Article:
I love the holiday season. It’s not just one day, it’s a celebration that occurs over a number of months and in many different ways and with many different relationships. However, it hasn’t always been this way for me. We all have stuff, right. Well, sometimes this stuff makes the holidays difficult, stressful painful, etc.

It wasn’t until I was an adult and married to my wonderful husband that I/we were able to start creating our own holiday traditions together. Suddenly, the holidays started becoming something to look forward to and embrace rather than something to dread.   It was like starting over in our own way. People and elements from past traditions could still exist, but they are incorporated into our traditions in our way. This has been especially important and fun as we have a young family to enjoy this special time of year with.

Okay … on with the traditions.

So because I have worked at Tonkadale for a good number of years, a lot of my traditions are centered around Tonkadale. This is not a shameless advertisement, it’s just what I do! At Tonkadale, we are decked out for the holidays starting in early October. I generally feel like we are all celebrating around this place together for months on end and also sharing in the celebration with our customers as they shop for all the elements to decorate their homes. That’s a lot of celebrating and I love it. It is my honor to share the beauty and enjoyment of decorating your homes with you.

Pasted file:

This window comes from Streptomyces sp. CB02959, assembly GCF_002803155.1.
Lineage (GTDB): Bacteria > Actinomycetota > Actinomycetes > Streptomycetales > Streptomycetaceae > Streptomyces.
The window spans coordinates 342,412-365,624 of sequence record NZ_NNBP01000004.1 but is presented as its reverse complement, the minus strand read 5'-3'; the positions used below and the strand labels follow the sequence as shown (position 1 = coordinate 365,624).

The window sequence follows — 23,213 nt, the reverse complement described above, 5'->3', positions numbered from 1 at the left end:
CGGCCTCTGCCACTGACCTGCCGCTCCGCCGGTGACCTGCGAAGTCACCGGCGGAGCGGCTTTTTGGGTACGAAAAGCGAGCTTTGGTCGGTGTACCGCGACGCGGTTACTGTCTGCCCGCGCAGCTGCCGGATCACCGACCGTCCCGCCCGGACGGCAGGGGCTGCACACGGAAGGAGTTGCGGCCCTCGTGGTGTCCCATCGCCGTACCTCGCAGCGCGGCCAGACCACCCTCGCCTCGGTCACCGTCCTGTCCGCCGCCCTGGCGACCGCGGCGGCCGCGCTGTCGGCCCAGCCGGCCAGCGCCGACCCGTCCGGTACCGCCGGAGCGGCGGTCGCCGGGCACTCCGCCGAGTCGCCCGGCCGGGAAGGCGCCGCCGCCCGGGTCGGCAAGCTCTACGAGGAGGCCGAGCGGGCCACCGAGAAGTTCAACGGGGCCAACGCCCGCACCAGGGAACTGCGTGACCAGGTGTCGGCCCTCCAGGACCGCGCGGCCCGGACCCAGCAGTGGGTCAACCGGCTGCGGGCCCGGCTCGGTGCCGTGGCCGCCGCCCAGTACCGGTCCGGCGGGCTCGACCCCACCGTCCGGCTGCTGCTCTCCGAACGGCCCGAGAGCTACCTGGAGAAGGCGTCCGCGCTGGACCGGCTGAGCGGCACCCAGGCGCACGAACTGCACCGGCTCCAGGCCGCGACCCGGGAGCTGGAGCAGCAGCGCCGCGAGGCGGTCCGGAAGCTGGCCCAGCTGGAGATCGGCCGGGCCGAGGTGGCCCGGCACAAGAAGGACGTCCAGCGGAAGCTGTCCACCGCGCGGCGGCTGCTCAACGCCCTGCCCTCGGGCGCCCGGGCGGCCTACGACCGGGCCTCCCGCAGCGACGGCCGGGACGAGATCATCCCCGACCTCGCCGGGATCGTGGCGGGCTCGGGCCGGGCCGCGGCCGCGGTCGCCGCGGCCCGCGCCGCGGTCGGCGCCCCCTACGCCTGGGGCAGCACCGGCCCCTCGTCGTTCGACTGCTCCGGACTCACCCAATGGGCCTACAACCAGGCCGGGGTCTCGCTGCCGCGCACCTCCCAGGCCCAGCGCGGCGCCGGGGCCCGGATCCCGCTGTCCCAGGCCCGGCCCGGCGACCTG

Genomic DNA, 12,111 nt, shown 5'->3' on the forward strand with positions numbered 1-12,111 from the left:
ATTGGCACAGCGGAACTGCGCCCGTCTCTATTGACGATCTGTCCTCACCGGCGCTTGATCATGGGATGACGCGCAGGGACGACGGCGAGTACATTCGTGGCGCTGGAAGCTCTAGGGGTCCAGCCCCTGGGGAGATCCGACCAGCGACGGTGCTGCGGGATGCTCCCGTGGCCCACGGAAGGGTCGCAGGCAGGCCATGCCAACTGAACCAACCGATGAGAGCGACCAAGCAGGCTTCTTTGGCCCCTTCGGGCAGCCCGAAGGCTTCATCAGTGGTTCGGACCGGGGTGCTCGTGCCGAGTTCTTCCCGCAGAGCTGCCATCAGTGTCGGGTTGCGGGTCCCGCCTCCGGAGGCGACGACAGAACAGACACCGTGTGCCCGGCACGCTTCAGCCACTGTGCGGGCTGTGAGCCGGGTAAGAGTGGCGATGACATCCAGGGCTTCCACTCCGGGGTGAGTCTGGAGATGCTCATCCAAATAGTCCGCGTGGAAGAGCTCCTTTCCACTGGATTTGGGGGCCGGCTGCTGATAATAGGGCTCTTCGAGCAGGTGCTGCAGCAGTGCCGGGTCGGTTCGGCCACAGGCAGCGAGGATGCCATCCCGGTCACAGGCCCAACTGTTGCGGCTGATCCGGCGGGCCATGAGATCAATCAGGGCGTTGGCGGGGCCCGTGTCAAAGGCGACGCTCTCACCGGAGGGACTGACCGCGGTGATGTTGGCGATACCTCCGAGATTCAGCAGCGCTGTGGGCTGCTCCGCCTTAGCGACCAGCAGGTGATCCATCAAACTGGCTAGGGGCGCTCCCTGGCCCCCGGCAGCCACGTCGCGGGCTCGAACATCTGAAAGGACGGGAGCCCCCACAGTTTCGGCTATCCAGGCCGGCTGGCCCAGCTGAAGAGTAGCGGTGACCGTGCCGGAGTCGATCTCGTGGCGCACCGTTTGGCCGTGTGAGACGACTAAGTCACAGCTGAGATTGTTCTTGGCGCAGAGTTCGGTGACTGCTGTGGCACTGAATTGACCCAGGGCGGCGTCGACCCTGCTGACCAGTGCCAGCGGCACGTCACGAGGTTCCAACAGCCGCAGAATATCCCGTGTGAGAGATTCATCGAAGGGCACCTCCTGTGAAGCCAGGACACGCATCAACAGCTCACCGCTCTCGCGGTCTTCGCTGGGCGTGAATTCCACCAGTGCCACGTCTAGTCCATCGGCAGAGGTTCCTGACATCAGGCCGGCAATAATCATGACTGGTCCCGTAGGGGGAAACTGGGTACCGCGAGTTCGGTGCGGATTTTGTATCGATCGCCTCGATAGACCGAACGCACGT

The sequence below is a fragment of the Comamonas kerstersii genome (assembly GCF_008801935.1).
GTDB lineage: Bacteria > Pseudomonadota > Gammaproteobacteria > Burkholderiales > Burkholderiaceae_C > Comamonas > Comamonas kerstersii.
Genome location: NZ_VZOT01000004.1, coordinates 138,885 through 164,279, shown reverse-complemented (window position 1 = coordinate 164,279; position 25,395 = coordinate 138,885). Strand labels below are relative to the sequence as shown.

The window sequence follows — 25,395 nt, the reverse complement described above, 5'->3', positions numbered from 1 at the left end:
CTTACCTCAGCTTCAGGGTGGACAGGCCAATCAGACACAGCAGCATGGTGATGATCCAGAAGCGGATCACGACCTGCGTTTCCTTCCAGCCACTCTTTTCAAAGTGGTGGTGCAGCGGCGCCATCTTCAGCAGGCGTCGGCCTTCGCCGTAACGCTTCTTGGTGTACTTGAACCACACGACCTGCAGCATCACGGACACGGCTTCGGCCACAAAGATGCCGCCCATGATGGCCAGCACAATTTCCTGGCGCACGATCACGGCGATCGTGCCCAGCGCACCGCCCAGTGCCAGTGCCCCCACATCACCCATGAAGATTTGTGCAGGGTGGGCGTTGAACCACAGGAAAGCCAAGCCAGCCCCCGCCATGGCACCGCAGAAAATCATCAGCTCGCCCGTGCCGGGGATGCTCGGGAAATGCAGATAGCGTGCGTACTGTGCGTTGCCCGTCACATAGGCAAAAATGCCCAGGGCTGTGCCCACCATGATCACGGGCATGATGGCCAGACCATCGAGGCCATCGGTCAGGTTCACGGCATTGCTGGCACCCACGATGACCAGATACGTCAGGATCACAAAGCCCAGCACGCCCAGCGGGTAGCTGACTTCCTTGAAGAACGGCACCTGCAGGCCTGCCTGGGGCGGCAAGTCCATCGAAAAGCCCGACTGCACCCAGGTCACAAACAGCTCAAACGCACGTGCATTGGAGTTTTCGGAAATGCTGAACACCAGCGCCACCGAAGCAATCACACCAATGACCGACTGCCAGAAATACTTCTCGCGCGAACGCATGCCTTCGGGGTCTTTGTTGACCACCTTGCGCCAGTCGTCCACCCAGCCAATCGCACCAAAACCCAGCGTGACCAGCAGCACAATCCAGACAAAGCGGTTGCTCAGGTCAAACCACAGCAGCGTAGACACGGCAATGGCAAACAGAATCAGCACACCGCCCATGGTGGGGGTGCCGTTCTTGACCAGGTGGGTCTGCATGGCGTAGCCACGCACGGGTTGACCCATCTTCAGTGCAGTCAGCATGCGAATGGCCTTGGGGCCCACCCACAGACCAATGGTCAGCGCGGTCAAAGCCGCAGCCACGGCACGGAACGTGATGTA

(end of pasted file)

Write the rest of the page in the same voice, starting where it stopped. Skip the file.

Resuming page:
At home, Thanksgiving is a good starting point to begin the Christmas celebrations. Here is how the timeline rolls out.

  1. Install spruce tops and lights outdoors – a good idea to get a jump on this when the weather is still tolerable. The lights really mean something to me. I love the feeling I get when we pull into the driveway and see my home all lit up. We always hang white icicle lights on the house, and this year we added orbs of white lights in our oak tree out back. I’m going to leave these up all year long! They are so cool!
  1. Establish Christmas outfits for the kiddos. This is always something I do well in advance so that they get lots of use out of said outfits and they can wear them to all below-mentioned events.
  1. Visit Santa at Tonkadale the weekend after Thanksgiving. My family always come first thing on Sunday morning. What they don’t know is that I get to hang out with Santa all weekend long because I generally take the photos. I gotta tell you, there are many times when I nearly tear up during this event as I watch kids and families come to visit Santa. The magic in their eyes is incredible.
  1. Jacobson family Christmas treeBuy an 8-foot Fraser Fir Christmas tree at Tonkadale. We usually put it up the weekend after Thanksgiving, but this year my brother was in town for Thanksgiving so my husband took advantage of the extra help. This year, we managed to get 1,400 lights on the tree. Probably a Jacobson record.
  1. Play Christmas carols at every listening opportunity – except when listening to podcasts of course. And get out the Christmas stories: The Grinch, Llama Llama Holiday Drama, and Madeline’s Christmas, to name a few.